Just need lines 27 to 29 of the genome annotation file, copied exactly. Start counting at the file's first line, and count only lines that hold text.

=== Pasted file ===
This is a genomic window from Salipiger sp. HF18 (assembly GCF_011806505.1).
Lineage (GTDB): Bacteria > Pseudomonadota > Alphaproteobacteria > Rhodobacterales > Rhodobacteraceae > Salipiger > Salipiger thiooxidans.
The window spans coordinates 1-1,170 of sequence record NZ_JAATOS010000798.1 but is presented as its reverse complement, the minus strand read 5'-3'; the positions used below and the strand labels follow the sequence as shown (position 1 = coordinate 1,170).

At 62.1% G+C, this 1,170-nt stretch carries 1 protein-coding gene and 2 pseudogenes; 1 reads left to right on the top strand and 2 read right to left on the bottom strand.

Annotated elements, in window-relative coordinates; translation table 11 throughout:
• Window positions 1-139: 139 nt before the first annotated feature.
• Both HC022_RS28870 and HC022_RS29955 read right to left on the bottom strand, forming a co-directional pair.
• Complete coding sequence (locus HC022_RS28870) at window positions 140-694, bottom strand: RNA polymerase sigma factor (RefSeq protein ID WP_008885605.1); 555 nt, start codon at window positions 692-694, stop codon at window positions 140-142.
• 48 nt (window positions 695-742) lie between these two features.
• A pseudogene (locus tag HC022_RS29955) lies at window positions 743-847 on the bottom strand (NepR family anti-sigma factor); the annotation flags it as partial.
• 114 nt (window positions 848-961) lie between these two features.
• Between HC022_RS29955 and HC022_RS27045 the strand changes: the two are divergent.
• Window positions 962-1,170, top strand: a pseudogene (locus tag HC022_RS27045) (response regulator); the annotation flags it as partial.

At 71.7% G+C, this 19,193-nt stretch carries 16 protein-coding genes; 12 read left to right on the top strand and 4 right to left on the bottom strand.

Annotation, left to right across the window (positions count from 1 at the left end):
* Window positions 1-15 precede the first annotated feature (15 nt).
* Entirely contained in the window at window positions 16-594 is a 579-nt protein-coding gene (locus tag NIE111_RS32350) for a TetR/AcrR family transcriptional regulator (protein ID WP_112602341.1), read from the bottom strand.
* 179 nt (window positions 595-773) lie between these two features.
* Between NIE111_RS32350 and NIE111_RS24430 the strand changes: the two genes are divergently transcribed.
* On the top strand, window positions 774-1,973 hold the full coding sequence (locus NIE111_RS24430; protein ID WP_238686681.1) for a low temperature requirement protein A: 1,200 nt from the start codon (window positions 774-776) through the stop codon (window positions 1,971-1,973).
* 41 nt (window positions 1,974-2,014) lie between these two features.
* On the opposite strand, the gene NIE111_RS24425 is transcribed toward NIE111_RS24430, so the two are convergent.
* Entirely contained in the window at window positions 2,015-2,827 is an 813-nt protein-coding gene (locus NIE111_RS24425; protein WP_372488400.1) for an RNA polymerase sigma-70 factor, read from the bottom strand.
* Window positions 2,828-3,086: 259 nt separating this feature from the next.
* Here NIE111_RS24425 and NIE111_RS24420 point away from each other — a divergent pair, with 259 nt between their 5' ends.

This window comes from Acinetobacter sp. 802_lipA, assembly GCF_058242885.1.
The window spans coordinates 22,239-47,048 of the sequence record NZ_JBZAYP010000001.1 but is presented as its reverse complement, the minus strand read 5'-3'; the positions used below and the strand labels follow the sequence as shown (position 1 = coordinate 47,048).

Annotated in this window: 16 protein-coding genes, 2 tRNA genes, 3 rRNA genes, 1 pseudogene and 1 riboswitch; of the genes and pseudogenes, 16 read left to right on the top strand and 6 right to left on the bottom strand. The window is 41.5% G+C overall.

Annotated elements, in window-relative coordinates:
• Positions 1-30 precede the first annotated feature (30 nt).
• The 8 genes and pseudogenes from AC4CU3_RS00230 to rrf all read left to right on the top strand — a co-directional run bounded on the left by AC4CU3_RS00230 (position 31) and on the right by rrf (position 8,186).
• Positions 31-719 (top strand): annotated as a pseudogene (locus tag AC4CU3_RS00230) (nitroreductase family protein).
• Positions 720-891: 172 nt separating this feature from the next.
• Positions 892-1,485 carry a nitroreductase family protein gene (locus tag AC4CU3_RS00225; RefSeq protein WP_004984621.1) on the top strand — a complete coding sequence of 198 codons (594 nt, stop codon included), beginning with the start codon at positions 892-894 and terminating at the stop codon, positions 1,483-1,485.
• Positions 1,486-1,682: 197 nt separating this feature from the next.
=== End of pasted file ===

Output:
The window spans coordinates 22,239-47,048 of the sequence record NZ_JBZAYP010000001.1 but is presented as its reverse complement, the minus strand read 5'-3'; the positions used below and the strand labels follow the sequence as shown (position 1 = coordinate 47,048).

Annotated in this window: 16 protein-coding genes, 2 tRNA genes, 3 rRNA genes, 1 pseudogene and 1 riboswitch; of the genes and pseudogenes, 16 read left to right on the top strand and 6 right to left on the bottom strand. The window is 41.5% G+C overall.

Annotated elements, in window-relative coordinates: